Agribusiness: Environmental testing concludes Helena warehouse does not impact air quality in Mesquite

Extensive air quality testing by environmental health experts in and around the Helena dry bulk fertilizer warehouse in Mesquite has determined that the facility does not impact area air quality.

Extensive testing of air quality samples collected from around the warehouse during a six-day period in May 2008 demonstrates that any emissions from Helena are very low and do not impact or harm the area's air quality. During the testing period, Helena emissions averages were 10 times lower than the national average of dust particles resulting from unpaved roads. The study monitored air quality and measured dust concentrations in the ambient air at the property line of the warehouse.

The independent study was conducted by the Center for Toxicology and Environmental Health (CTEH). It consisted of analyzing samples collected from 11 different stations located around the property. The study was supervised by Rick Bolton, CTEH director and senior environmental scientist, who is former vice chair of the Tennessee Air Pollution Control Board and now serves on the federal Environmental Protection Agency's (EPA) Clean Air Act Advisory Committee.

“Actual air samples taken earlier this year showed that the amount of dust particles in the air around our plant are only a fraction of the EPA's National Ambient Air Quality Standards and well below state levels,” said Ed Brister, director of regulatory compliance and engineering for Helena. “The sampling indicated that dust particles were actually higher when our facility was not operating due to high winds blowing dust from the surrounding areas.”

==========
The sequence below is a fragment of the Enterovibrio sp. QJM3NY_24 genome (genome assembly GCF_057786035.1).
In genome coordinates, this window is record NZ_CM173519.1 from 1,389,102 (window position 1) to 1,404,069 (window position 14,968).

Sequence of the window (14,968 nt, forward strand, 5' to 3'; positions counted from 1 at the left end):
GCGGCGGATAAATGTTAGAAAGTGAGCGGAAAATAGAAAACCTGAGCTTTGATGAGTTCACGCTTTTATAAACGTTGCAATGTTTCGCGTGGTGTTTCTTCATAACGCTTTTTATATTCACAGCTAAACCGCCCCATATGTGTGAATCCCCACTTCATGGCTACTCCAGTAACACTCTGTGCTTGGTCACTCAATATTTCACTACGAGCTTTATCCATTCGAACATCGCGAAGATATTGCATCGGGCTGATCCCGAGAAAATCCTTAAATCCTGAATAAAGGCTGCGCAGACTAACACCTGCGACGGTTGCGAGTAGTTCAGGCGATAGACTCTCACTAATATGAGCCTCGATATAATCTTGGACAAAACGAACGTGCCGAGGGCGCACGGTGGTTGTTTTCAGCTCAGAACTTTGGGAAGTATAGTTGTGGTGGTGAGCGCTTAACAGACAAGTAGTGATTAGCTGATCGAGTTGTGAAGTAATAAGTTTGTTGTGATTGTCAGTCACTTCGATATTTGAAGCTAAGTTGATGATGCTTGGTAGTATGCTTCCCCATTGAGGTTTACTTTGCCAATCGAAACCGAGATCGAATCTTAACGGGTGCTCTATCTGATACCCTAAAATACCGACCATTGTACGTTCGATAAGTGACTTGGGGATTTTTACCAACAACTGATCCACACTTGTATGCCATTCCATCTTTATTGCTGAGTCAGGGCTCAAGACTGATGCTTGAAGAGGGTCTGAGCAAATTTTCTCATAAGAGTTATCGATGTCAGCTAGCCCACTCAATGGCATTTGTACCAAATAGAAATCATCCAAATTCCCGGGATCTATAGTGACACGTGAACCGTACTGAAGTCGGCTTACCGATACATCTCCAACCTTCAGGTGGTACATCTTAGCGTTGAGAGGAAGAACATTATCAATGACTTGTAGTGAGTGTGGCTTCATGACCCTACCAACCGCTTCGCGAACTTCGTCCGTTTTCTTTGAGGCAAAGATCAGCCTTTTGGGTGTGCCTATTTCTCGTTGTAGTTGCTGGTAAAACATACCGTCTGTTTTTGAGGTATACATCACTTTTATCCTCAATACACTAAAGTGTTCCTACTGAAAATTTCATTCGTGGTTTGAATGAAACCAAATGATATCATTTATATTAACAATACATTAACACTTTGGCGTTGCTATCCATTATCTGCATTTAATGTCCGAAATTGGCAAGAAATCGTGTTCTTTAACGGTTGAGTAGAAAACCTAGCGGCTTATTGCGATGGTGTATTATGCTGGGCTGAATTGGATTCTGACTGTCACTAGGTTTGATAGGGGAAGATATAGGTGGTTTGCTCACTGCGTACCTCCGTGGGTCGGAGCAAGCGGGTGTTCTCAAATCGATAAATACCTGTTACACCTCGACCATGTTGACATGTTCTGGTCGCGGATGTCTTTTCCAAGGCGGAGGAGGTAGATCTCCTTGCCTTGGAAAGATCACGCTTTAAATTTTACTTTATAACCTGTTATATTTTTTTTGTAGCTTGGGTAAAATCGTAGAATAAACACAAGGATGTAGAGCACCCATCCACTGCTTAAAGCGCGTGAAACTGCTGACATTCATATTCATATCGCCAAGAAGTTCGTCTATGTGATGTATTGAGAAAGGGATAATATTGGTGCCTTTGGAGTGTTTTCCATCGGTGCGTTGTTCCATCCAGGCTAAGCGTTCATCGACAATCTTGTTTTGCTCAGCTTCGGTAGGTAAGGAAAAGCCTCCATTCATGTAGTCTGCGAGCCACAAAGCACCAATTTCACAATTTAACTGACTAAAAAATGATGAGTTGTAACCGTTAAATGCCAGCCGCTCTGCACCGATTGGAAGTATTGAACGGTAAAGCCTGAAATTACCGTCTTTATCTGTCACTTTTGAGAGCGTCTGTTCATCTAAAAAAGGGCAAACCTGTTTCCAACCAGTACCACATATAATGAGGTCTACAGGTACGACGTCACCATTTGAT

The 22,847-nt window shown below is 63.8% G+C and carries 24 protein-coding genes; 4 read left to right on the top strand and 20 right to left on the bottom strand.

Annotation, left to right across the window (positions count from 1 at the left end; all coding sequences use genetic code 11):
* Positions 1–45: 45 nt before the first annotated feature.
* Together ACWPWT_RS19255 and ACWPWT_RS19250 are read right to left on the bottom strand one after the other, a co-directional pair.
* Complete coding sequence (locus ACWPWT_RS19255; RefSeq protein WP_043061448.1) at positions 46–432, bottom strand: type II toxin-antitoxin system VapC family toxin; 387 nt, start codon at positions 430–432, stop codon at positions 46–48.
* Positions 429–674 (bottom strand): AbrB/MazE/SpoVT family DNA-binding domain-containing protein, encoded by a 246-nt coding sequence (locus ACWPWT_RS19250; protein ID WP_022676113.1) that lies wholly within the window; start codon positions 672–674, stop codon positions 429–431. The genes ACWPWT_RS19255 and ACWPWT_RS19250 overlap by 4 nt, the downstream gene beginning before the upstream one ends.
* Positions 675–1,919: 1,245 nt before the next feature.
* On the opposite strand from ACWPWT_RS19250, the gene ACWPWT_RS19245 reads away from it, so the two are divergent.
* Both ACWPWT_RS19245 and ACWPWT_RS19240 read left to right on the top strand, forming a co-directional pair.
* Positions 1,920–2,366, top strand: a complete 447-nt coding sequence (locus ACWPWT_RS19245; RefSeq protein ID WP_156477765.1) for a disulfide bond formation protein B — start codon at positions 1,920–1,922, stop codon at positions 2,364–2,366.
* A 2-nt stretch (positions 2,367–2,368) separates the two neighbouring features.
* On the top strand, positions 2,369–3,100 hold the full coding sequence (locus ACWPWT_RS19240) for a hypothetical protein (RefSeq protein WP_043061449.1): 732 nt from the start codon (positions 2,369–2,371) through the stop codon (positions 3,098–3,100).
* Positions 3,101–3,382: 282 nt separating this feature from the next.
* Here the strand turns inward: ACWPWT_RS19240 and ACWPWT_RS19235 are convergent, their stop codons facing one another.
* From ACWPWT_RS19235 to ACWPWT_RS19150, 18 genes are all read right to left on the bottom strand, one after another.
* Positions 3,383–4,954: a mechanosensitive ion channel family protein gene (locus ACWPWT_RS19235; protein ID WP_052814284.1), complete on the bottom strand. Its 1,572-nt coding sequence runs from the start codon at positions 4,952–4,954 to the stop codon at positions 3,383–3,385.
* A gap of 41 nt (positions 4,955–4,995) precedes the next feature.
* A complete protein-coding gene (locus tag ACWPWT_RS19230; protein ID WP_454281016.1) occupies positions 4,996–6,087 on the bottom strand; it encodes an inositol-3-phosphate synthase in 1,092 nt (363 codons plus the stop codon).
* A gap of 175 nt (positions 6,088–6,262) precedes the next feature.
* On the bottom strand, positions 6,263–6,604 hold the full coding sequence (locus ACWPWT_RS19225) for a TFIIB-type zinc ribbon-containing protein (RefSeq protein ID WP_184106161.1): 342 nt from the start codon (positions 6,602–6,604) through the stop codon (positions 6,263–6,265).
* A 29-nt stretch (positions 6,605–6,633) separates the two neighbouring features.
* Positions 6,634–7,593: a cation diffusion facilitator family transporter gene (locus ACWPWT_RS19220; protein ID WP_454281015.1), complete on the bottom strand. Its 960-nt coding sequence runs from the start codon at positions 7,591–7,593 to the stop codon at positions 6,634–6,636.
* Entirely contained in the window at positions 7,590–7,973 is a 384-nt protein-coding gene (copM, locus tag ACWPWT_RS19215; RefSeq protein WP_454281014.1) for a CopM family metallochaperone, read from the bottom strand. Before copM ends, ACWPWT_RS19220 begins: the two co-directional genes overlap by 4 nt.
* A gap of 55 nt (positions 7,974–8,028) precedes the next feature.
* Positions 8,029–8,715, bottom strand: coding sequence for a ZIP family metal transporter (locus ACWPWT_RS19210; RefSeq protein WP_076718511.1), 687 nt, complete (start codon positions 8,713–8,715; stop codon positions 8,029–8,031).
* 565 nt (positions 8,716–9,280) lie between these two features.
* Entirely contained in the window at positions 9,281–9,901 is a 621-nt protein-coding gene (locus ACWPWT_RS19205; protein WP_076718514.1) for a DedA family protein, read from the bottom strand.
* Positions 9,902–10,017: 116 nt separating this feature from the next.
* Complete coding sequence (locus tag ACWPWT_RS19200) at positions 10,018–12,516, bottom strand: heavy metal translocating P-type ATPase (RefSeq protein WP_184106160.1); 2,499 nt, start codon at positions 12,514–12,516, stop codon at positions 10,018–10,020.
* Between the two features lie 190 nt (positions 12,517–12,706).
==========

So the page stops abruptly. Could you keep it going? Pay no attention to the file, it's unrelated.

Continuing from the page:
When compared to the air quality of Las Cruces and more specifically Doña Ana County, the air quality at Helena's property line during the study period was classified as “good” under the EPA's Air Quality Index, which is the best rating on the scale.

Other findings from the study included:

  • The average dust levels around the warehouse did not exceed the EPA's 24-hour standard for PM10.

  • The position of the warehouse bay doors, open or closed, had no impact on dust concentrations.

  • Concentration of dust particles sampled near and around the facility is very low and do not represent a health risk.

In conclusion, CTEH measured dust concentrations around the Helena warehouse and found levels that are safe for human health. Rick Bolton added, “While native dust in Doña Ana County is a concern for all residents, this Helena warehouse is safe to operate in your community.”

Helena recently requested that the New Mexico Environment Department (NMED) reconsider 11 alleged air quality permit violations against the company's dry fertilizer warehouse facility in Mesquite. The alleged violations were issued in a Compliance Order on July 30, 2008. Helena also requested a public hearing on the matter in its response to NMED.

While emissions from the facility are extremely low, Helena has taken precautionary measures above and beyond what is required of similar facilities around the nation, including investing is a street sweeper, paving roads, and loading and unloading fertilizer in an enclosed facility with emission control equipment.

Recently, Helena announced the results of another study conducted by CTEH that demonstrated the safety of drinking water near the facility.

Since 1989, Helena has operated the Mesquite facility, which serves the needs of southern New Mexico area growers by providing custom fertilizer blends to help with crop production. The facility also sells pre-packaged and bulk fertilizer.

For more information about Helena, visit

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